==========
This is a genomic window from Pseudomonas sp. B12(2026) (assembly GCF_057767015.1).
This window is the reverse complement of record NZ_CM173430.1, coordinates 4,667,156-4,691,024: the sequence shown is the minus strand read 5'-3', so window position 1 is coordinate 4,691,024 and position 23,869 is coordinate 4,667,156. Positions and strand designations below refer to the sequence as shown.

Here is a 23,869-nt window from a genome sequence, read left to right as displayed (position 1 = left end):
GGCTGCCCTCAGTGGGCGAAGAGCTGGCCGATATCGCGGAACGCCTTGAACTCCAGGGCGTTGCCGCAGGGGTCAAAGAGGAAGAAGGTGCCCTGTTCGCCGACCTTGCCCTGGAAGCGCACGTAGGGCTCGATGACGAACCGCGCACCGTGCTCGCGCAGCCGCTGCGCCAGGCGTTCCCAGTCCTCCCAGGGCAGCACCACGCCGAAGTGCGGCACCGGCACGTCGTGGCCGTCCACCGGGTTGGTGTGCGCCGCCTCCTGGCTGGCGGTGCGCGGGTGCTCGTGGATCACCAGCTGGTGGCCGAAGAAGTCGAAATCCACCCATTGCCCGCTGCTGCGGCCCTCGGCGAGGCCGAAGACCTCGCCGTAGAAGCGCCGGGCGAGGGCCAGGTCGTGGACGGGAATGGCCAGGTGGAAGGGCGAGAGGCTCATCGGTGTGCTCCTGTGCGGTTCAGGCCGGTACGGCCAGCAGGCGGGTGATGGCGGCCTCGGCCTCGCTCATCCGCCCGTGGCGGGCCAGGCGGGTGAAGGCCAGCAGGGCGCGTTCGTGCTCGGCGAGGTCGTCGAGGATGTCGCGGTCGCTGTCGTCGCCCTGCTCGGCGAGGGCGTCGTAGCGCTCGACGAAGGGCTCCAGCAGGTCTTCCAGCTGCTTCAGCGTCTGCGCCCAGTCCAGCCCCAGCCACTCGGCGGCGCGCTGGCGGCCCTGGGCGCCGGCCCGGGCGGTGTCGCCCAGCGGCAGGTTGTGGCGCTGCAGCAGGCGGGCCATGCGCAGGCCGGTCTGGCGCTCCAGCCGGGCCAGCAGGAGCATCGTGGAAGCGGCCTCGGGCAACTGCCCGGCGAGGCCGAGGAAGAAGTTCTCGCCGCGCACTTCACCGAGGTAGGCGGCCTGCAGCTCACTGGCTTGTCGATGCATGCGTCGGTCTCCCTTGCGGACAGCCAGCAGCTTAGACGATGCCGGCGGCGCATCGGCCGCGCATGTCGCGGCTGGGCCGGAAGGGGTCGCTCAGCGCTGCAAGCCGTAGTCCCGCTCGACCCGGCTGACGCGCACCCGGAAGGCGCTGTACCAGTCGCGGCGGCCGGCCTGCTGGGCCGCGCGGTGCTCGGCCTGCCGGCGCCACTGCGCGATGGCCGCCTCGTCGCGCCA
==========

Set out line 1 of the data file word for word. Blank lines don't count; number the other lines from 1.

This is a genomic window from Pseudomonas sp. B12(2026) (assembly GCF_057767015.1).